>> -0.0225790751369
print rolling_zscore(data, window_trending)
[1.0000386185249155, 2.400034756672424, 2.106687520670121, 2.5626854352697754, 2.4798126688070985, 2.185465121541111, 2.566918609387]
>> 2.18594896155
# And now with diferent decay, not linear relation
print rolling_zscore(data, window_trending, decay=0.5)
>> 1.85740988579
print rolling_zscore(data, window_trending, decay=0.1)
>> 2.93406854599
```

And now let's see the results for the type of series we had before that would cause problems:

```
print rolling_zscore([20, 20, 20, 20, 20, 20, 0, 0, 0, 0, 0, 0, 0, 0, 0, 0, 0, 0, 0, 0, 0, 0], [20])
>> 2.03674495279
print rolling_zscore([0, 0, 0, 0, 0, 0, 0, 0, 0, 0, 0, 0, 0, 0, 0, 0, 20, 20, 20, 20, 20, 20], [20])
>> 1.062882
```

Ok we got something that looks like credible results, time to get back to the ES part but first, a (very) quick trip to redis.

### Finding the most trendings in thatðŸ”—

So we got a dict with companies ids as keys and trendiness as values. We could easily sort that in python but where's the fun in that ! Redis provides a sorted set for us that we can query easily as we want and since we want to cache things to avoid repeating all these calculations and the initial ES query, let's use that: ZADD. The syntax is a bit odd (to me) as you five the value before the key, but is easy to use:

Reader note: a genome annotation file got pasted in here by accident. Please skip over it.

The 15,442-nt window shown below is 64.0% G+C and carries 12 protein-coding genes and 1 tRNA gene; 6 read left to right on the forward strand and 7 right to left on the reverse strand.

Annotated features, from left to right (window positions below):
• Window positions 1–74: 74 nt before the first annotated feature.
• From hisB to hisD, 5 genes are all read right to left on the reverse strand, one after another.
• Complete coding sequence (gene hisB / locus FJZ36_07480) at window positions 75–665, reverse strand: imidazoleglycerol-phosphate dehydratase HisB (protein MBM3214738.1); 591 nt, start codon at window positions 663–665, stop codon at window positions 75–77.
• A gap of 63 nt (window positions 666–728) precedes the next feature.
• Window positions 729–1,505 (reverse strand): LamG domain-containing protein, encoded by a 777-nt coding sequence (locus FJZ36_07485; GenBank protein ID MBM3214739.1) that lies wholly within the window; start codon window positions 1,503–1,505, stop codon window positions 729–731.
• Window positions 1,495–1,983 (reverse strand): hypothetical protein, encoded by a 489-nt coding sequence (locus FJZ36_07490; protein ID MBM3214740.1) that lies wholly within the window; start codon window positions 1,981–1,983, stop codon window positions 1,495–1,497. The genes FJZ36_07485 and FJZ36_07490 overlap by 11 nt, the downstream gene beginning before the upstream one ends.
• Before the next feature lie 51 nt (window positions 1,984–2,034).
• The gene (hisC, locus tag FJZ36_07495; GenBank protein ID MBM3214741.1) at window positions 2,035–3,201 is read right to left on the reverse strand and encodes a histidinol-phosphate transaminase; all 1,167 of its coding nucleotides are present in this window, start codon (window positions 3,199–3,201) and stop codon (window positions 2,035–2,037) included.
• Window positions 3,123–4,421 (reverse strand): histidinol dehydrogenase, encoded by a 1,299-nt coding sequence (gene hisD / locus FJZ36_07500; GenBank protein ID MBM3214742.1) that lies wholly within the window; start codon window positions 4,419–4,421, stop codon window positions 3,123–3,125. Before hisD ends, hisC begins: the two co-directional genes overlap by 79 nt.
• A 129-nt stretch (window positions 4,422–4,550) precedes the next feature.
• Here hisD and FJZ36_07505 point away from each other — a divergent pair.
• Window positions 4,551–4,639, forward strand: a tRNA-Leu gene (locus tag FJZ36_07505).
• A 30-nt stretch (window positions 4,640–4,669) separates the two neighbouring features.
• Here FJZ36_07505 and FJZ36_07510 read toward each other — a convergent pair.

```
# This will insert a member to the set `company_key`,
# with the rolling average as the value and the company_id as they key
for company_id, agg in companies.iteritems():
redis.zadd(company_key, rolling_zscore(agg.history, agg.window), company_id)
```